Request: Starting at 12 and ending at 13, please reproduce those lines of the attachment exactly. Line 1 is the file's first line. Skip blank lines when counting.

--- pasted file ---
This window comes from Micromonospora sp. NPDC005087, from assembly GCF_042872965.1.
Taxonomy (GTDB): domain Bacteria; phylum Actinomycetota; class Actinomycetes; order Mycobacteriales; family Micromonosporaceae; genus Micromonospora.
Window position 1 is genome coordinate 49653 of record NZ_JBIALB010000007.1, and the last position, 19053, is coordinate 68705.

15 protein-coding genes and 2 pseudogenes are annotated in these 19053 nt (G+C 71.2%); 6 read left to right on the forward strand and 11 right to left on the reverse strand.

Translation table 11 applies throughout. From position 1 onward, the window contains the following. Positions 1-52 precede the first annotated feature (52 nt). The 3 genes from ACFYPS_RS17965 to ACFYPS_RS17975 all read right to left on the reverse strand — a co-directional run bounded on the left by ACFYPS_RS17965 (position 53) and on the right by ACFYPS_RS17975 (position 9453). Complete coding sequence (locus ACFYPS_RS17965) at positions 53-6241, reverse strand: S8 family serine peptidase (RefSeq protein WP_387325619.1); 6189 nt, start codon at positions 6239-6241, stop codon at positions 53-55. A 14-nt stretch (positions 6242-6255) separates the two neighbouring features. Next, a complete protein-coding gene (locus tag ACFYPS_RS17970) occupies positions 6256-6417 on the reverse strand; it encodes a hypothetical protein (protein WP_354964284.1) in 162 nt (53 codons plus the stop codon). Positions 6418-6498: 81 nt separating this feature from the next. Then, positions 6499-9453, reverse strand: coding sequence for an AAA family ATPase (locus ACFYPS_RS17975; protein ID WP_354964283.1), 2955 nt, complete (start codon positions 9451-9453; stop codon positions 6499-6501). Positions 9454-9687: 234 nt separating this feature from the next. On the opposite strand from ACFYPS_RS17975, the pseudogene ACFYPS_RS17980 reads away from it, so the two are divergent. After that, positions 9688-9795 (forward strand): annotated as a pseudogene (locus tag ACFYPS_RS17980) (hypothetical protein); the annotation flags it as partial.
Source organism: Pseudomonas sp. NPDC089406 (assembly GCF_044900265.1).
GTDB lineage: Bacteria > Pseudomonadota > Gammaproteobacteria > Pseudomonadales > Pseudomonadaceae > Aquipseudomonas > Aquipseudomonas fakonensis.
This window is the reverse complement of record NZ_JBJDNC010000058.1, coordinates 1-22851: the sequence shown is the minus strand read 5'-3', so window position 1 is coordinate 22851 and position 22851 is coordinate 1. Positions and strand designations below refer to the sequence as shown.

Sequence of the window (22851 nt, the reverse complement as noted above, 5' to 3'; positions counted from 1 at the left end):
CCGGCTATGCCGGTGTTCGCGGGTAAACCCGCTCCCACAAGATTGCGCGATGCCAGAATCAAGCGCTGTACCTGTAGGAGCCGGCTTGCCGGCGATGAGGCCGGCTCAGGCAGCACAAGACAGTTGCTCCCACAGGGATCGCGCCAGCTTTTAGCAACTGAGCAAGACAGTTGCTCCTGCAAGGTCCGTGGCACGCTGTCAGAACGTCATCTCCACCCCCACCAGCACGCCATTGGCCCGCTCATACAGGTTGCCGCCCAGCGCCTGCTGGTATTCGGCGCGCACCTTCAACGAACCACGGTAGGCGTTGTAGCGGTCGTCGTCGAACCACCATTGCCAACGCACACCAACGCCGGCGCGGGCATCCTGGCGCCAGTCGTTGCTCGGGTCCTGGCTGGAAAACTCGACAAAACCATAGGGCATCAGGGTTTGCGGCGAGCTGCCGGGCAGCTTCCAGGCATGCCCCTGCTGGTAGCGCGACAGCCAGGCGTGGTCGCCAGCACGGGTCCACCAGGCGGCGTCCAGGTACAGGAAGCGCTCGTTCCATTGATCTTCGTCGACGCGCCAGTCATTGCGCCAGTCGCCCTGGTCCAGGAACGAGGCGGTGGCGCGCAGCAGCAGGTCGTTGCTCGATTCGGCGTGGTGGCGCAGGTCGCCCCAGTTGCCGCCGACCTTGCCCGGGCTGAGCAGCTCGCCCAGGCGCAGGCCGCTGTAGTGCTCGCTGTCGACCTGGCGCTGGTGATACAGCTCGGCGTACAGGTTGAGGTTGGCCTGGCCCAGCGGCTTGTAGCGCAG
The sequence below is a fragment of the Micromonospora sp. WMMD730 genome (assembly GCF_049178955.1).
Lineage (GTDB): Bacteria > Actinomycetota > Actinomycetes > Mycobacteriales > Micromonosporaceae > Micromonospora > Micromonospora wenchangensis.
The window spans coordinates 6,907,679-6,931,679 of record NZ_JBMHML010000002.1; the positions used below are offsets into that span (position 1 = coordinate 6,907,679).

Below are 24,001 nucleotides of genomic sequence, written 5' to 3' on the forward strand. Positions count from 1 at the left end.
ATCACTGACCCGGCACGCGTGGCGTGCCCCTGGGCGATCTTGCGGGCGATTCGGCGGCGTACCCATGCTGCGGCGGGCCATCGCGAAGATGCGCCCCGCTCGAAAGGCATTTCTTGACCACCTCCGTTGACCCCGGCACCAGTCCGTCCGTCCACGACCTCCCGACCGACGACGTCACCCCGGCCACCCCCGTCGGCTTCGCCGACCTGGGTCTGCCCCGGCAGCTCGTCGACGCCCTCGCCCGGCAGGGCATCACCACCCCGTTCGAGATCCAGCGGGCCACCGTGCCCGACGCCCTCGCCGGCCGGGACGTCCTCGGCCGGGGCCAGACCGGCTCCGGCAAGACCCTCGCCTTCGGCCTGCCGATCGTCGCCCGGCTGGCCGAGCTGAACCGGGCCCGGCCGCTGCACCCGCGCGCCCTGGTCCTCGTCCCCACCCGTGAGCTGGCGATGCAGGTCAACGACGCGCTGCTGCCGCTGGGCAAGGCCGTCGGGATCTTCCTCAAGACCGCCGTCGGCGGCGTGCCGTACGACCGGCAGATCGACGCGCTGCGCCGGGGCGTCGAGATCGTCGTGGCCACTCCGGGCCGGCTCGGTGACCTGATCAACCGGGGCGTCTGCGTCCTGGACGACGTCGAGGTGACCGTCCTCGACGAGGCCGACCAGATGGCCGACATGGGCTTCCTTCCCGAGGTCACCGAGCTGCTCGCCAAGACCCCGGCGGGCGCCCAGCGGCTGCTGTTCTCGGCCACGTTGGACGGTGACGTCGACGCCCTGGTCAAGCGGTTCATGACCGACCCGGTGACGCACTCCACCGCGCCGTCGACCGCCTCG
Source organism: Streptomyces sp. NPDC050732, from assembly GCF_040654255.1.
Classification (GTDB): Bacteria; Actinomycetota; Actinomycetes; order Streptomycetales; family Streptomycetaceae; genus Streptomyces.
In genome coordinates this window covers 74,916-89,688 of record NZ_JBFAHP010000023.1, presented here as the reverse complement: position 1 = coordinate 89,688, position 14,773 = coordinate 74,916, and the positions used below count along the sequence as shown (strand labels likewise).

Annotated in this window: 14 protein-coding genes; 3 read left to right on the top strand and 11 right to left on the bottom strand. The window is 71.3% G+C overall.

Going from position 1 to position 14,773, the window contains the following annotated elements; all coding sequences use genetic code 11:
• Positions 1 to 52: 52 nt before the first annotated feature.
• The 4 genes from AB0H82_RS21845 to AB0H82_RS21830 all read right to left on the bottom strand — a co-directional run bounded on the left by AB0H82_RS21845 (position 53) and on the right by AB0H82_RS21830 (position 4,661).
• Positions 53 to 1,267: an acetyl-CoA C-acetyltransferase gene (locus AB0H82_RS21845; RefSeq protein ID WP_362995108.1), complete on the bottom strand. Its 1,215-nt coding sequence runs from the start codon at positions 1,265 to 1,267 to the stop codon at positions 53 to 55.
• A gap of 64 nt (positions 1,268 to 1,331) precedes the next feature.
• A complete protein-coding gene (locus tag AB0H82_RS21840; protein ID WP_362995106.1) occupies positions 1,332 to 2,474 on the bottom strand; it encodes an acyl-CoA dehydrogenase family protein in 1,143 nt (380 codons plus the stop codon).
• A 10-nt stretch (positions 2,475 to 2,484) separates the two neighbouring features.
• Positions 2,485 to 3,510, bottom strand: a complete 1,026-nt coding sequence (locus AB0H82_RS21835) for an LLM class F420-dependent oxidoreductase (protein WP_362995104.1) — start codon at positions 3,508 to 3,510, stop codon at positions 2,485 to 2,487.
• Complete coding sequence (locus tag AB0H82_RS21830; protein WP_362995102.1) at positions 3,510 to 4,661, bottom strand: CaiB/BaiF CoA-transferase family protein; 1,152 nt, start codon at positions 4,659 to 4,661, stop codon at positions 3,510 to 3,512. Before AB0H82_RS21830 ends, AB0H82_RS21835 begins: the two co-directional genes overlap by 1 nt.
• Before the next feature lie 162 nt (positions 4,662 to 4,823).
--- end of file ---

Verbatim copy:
Lineage (GTDB): Bacteria > Actinomycetota > Actinomycetes > Mycobacteriales > Micromonosporaceae > Micromonospora > Micromonospora wenchangensis.
The window spans coordinates 6,907,679-6,931,679 of record NZ_JBMHML010000002.1; the positions used below are offsets into that span (position 1 = coordinate 6,907,679).